Okay, beets. I get pounds and pounds of them every summer from our pals with an organic farm, so I had to learn.
Roasted beets, the easy way
Wash, trim any really excessive hanging hairs, and cut off the greens leaving just a little bit attached (1/2 cm or so, give or take). If possible, do not puncture the beets. Toss in a little decent olive oil, sprinkle generously with salt and a little pepper. Get a big sheet of heavy aluminum foil, fold in half, put the beets in the center, and then wrap up with the foil, being sure to overlap each edge and fold over tightly. Place in a 350 oven (give or take), on a small sheet or the like, and roast for a good 45 minutes to 1:15, depending on size. To test, simply stab a fat one through the foil with a long toothpick or the like: it should go in smoothly, with just a little resistance. Remove from the oven and let cool. Unwrap the package. With a paring knife, trim off the greens. Under cold running water, slide the skin off the beets: it will come off easily. Now cut your beets into wedges or whatever shape you like.
They will still stain the world, but not nearly as much, and you don't lose any flavor. I reheat them in a small saucepan with a dab of butter. When hot, fold very lightly into the other vegetables: the staining will be minimal.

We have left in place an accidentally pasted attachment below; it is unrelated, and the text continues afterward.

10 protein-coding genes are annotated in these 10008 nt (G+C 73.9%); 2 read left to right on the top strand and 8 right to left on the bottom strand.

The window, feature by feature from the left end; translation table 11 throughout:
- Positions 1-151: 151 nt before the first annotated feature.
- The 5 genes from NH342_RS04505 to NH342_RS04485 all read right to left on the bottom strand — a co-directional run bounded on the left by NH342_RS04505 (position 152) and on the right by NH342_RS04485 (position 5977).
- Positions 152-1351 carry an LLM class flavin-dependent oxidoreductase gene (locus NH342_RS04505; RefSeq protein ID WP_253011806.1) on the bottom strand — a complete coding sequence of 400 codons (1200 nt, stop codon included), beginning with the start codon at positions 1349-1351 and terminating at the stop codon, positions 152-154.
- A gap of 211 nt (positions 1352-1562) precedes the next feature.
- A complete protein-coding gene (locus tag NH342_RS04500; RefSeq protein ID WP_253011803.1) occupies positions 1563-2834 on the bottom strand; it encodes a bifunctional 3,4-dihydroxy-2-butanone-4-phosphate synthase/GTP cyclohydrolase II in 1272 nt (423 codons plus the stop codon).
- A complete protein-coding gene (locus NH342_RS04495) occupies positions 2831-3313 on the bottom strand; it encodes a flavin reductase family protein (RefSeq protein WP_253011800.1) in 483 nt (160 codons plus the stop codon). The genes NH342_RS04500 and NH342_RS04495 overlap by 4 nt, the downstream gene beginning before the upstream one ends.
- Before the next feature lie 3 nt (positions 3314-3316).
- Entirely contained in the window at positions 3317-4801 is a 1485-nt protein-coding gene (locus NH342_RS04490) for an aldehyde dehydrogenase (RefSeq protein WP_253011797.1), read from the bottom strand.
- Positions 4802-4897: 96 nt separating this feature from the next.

Even easier, and incorrectly often derided by people who haven't tried them right,
Boiled Beets Done Right
Wash, trim, and peel the beets, then cut in fat wedges. Put in a saucepan that they fill about halfway. Add water to cover by an inch or more, plus a good couple tablespoons butter and a pinch of salt. Bring to a boil over high heat, then reduce heat to a fast simmer. Ignore while you do other things, but do not let it boil over or your kitchen will be red.
When the liquid has reduced to the point that it is beginning to thicken, remove the beets to a bowl. Continue reducing the liquid until it is syrupy. Add one more Tb butter, remove from heat, and swirl the pan around until the butter is melted in and the sauce is thick and smooth. Pour over the beets and eat at once. Wonder why anyone doesn't like boiled beets.
Jean-Georges Vongerichten goes one step further. He cooks and minces the greens, tosses with ricotta, and stuffs big ravioli with them. These cook very quickly, like 2-3 minutes (they're done when they float), so when the beets are just about ready you put the ravioli in boiling water and go back to the sauce thing. Ravioli on a plate, add beets, top with beautiful pink sauce. If the beets are very good, this is spectacular; if the beets are mediocre, this is still pretty decent.